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The 13 Scariest Metal Songs

Whether it's creepy music or bloodcurdling lyrics, these tracks will tingle your spine

13 Scariest Metal Songs
Illustration by Kelley Simms
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From the early days, when Black Sabbath pioneered the genre, to the emergence of extreme subgenres like death metal and black metal, there has always been an association of fear and horror with heavy metal. And thus, there’s an abundance of tracks to choose from when compiling a list of the scariest metal songs.

With lyrics that focus anywhere from the occult to death and destruction, some songs stand out among others as the most frightful. And for certain bands, freaking people out is their modus operandi. Hell, we could have easily comprised this entire list out of Cannibal Corpse songs.

Whether it’s the creepy music or the bloodcurdling lyrics, the baker’s dozen tracks below truly tingle our spines. Without further ado, here’s Heavy Consequence‘s list of The 13 Scariest Metal Songs.

–Spencer Kaufman,
Managing Editor


13. Dimmu Borgir – “The Serpentine Offering”

The lead single from Dimmu Borgir’s concept album about a priest’s assistant turning to the devil, “The Serpentine Offering” is scariest because its brand of Satanism isn’t tongue-in-cheek. Instead, it’s relatable for those who have evil in their hearts: “My descent is the story of everyman/ I am hatred, darkness, and despair.” Of course, it’s musically eerie, as well. These experts of symphonic black metal have spent 25 years perfecting an occultist blend of dark metal and classical instrumentation.

Moment the Spine Tingles: When the choir comes in at 0:37.

—Scott Morrow


12. Cradle of Filth – “Thirteen Autumns and a Widow”

From the opening keyboard choir melody, this Cradle of Filth track is equal parts epic and frightful. But when singer Dani Filth enters with a shriek over a death growl, “Thirteen Autumns and a Widow” announces itself as a Halloween classic. Sarah Jezebel Deva’s soaring soprano and haunting spoken-word accompaniment keep the shivers coming over seven minutes of goth-metal goodness.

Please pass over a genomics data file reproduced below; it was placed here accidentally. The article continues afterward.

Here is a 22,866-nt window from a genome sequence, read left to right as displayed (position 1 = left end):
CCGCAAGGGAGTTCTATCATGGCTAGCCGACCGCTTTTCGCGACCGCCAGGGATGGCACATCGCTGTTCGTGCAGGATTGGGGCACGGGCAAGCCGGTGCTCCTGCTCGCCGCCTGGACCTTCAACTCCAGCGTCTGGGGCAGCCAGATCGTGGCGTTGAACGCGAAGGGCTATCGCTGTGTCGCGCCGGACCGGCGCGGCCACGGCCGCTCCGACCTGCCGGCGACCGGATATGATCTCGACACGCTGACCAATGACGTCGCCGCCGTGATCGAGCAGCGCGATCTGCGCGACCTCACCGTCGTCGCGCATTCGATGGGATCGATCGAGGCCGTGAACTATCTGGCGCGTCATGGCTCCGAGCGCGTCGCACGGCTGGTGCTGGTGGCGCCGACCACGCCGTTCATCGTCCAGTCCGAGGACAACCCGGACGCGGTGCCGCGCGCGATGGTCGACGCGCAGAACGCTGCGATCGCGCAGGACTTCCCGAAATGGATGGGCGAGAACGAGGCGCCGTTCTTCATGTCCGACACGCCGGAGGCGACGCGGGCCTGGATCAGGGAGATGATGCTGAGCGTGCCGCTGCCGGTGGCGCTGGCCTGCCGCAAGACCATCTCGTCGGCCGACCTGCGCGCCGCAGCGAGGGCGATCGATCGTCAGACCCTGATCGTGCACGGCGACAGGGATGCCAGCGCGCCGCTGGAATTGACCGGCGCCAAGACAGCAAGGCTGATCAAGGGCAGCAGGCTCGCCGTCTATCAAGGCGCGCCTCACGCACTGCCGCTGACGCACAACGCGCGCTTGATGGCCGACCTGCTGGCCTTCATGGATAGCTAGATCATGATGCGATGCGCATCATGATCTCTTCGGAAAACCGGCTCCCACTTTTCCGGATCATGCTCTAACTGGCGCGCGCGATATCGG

Moment the Spine Tingles: At the 0:22 mark, when the vocal harmonies ascend behind that wicked shriek-growl combo.

—Scott Morrow


11. Iron Maiden – “Fear of the Dark”

It’s not so much that you can expect this song to send shivers down your spine — the trademark Iron Maiden gallop will probably pump you up more than scare you. But “Fear of the Dark” makes this list because it presents an ideal opportunity to observe that universal feeling of being on-edge for reasons you can’t put our finger on. Spooky, indeed.

Moment the Spine Tingles: Bruce Dickinson sets the stage perfectly right off the bat when he sings about walking on a dark road alone at night — a direct but rich image that the vocalist elaborates on throughout over the verses that follow.

–Saby Reyes-Kulkarni


10. Septicflesh – “The Vampire from Nazareth”

Greek symphonic death metalists Septicflesh are masters of orchestral evil, but “The Vampire from Nazareth” is the epitome. Operatic vocals, swirling strings, crushing riffs, sinister melodies, and brilliant dynamics make this a monument of bloodcurdling metal.

Moment the Spine Tingles: At 1:07, when everything stops except a horn and bassist Spiros Antoniou growls, “THE NECTAR OF THE GODS!!!” (aka blood that’s baptizing a cross) right before a double-bass breakdown.

—Scott Morrow